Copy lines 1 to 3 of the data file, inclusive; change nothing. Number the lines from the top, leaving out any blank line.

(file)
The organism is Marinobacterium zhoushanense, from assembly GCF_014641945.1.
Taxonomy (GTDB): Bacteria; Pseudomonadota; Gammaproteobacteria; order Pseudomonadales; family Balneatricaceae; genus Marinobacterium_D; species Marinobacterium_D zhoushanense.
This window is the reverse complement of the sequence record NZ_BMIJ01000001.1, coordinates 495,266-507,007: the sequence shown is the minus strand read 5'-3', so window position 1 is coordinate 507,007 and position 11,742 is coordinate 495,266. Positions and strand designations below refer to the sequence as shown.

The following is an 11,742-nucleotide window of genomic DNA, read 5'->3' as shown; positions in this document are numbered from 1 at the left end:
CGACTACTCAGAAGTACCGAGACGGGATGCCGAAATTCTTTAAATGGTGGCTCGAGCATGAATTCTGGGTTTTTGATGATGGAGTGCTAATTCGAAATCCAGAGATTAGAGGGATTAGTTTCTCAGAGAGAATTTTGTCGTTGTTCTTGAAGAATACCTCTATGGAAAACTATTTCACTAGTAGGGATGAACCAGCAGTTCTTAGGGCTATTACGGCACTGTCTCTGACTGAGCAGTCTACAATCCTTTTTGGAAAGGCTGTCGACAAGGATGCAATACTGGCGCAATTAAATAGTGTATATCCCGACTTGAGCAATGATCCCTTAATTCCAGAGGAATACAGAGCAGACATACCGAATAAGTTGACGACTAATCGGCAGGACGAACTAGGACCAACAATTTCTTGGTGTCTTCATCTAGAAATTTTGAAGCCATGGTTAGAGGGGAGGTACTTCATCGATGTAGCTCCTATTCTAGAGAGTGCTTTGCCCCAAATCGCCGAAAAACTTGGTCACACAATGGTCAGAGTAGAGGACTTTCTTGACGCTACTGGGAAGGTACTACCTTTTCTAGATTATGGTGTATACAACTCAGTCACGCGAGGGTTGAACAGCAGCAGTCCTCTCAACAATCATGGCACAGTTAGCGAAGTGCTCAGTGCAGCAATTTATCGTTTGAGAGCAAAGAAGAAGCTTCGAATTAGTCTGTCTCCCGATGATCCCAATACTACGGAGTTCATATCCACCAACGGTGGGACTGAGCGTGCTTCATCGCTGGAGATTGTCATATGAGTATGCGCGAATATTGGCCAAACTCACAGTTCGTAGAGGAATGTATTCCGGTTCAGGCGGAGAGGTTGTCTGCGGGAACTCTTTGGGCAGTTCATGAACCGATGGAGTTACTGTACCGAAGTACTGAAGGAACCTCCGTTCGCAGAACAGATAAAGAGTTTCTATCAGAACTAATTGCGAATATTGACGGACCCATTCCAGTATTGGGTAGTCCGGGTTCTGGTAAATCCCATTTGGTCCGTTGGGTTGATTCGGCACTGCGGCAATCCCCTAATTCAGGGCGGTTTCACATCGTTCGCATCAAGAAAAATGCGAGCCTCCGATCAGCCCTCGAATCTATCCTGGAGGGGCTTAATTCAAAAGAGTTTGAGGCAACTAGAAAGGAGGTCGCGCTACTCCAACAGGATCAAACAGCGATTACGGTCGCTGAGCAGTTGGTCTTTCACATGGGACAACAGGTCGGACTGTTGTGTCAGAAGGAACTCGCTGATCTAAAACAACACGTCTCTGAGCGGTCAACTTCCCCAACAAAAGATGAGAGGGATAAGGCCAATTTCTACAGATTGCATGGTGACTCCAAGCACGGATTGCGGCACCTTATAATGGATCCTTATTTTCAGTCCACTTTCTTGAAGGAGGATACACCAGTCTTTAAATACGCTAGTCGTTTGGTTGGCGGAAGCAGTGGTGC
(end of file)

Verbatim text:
The organism is Marinobacterium zhoushanense, from assembly GCF_014641945.1.
Taxonomy (GTDB): Bacteria; Pseudomonadota; Gammaproteobacteria; order Pseudomonadales; family Balneatricaceae; genus Marinobacterium_D; species Marinobacterium_D zhoushanense.
This window is the reverse complement of the sequence record NZ_BMIJ01000001.1, coordinates 495,266-507,007: the sequence shown is the minus strand read 5'-3', so window position 1 is coordinate 507,007 and position 11,742 is coordinate 495,266. Positions and strand designations below refer to the sequence as shown.